What is important about Taylor’s analysis is that it centers what has been a mainstream analysis of the learning loss and school closure debate in its real roots in class and in whiteness:
This, obviously, does not mean that neither set of parents were worried about the concerns of the other, but the priorities reflected different social realities. If you don’t know anyone who has died from the virus, then you may conclude that Covid is not a big deal and that our kids should really be in school. If you know people that have died and been hospitalized, and if the size of your apartment does not allow you to be socially distant from your mother, who lives with you and has Type 2 diabetes, then you may have a different attitude toward sending your child back into a school building.
All this is to say that our policies on Covid-19—and not just on schools—have largely been based on taking the social realities of the well-off as the neutral, default setting. This perspective still predominates, from the pages of our major newspapers to the centers of power in our cities and towns, the states and the country as a whole.
At some point, after we stop blaming Donald Trump for our pandemic woes or even focus on the policy failures of the Biden administration, we have to take a look at ourselves—or at least my own demographic: liberal, economically secure, highly educated, privileged professionals—and our role in all this.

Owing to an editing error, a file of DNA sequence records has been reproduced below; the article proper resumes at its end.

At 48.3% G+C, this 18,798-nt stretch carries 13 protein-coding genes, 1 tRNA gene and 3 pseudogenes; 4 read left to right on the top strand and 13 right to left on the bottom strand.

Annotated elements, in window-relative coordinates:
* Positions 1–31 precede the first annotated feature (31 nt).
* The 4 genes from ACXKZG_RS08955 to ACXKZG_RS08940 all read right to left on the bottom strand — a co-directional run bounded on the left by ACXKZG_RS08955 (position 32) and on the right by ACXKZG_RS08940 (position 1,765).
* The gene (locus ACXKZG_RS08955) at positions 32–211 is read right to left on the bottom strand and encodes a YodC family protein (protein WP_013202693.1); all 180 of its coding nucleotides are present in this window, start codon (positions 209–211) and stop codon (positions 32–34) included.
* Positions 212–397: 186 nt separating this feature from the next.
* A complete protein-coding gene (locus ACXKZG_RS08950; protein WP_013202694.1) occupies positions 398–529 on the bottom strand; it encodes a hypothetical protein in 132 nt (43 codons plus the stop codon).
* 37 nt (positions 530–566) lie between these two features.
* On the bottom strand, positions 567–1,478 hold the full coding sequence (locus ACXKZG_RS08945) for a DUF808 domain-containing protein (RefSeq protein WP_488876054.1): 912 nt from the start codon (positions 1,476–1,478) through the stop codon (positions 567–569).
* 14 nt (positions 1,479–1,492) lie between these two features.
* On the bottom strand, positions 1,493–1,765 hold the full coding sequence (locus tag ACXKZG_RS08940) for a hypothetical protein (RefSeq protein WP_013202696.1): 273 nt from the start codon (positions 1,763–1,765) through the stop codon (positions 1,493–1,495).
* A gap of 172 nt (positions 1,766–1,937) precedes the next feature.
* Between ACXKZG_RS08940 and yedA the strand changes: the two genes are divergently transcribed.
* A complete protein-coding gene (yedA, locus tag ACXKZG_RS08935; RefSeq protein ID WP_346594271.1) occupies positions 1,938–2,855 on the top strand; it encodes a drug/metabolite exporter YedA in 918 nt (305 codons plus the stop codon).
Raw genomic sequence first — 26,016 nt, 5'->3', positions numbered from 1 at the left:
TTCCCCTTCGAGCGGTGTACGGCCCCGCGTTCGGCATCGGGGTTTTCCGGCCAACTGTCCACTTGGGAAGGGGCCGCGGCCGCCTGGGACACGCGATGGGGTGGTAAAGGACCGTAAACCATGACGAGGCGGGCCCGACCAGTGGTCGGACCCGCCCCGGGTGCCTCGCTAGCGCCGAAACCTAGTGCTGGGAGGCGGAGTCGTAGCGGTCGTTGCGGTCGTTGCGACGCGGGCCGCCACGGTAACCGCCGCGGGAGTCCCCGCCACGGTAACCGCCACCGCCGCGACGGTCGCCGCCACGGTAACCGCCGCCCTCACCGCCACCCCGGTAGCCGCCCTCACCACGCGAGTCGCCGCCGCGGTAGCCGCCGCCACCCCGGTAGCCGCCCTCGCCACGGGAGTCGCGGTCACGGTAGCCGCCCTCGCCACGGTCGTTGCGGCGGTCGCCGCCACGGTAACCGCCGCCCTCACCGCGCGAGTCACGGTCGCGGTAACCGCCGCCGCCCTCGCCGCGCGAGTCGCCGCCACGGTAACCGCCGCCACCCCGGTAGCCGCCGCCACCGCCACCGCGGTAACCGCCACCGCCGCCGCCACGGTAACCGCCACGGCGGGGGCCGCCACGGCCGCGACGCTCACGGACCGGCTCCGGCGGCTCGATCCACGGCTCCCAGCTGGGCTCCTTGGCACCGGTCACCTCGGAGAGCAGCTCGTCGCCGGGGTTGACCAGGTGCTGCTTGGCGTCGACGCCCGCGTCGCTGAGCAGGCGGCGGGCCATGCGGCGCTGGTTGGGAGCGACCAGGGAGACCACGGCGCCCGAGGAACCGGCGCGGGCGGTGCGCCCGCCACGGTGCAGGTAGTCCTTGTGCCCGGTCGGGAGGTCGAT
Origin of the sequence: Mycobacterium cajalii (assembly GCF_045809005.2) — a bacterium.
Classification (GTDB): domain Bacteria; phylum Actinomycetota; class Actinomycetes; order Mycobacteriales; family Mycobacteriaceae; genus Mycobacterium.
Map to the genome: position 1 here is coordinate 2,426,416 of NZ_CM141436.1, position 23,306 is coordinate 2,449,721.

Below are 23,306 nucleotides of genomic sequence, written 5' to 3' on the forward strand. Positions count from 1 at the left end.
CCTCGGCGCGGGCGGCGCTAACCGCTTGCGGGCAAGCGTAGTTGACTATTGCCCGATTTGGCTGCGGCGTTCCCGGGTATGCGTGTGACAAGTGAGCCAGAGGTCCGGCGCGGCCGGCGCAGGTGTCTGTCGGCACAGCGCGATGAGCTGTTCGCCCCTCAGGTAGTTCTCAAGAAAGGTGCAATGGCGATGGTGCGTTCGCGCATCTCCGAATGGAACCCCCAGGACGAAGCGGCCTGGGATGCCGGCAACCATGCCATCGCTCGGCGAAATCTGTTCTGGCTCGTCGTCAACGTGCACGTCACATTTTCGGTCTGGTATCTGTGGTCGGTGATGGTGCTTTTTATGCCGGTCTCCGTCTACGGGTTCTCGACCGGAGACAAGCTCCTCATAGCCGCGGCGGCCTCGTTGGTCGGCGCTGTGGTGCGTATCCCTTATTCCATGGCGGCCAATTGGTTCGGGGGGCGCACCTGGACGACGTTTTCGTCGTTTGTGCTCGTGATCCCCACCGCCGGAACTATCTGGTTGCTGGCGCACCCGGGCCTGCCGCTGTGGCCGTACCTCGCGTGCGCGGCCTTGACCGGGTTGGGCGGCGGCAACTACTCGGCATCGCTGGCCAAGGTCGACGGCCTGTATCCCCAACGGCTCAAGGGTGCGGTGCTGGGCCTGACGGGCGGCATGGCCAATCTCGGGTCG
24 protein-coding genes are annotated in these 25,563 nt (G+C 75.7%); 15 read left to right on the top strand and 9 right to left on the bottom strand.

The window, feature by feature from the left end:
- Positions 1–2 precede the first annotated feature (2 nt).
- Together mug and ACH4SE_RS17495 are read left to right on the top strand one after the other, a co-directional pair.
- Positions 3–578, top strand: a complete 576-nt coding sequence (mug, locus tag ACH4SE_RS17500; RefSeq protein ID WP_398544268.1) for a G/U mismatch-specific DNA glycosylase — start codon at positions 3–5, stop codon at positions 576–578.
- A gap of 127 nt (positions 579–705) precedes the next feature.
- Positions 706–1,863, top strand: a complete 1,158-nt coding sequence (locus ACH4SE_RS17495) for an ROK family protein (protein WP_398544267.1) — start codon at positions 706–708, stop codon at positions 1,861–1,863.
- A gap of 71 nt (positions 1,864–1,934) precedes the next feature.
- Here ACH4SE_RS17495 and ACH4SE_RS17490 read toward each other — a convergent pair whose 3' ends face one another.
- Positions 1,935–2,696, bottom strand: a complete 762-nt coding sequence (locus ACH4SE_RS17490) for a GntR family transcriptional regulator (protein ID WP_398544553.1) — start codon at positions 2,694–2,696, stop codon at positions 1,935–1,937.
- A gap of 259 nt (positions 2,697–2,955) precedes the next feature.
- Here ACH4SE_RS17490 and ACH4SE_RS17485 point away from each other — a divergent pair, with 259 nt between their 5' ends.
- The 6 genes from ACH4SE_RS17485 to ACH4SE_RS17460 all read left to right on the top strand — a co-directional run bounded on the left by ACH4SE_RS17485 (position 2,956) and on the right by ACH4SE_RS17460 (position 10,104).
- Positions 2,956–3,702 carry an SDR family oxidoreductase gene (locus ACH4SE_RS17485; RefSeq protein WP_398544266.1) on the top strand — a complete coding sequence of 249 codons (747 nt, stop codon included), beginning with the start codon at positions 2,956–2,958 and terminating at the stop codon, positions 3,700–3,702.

The political scientist Joan Tronto, hits the nail on the head in a recent essay:
When we care, we do not think of society; we think of our intimates and their concrete and particular needs. In a competitive society, what it means to care well for one’s own children is to make sure that they have a competitive edge against other children. On the most concrete level, while parents may endorse a principle of equality of opportunity in the abstract, their daily activities are most visibly “caring” when they gain special privileges and advantages for their children. Arguments about the value of universal public education and so forth, lose their force when they affect the possibility of our children’s future. This example demonstrates that when care is embedded in another framework of values, it does not necessarily lead in a progressive direction.
As Taylor notes in her essay on learning loss and school closures: “According to the Pew Research Center, Black parents tended to worry about the health and safety of their children and teachers. White parents also worried about the safety of teachers, but they tended to worry more about the impact of school closures on their children’s academic achievements than their children contracting Covid.”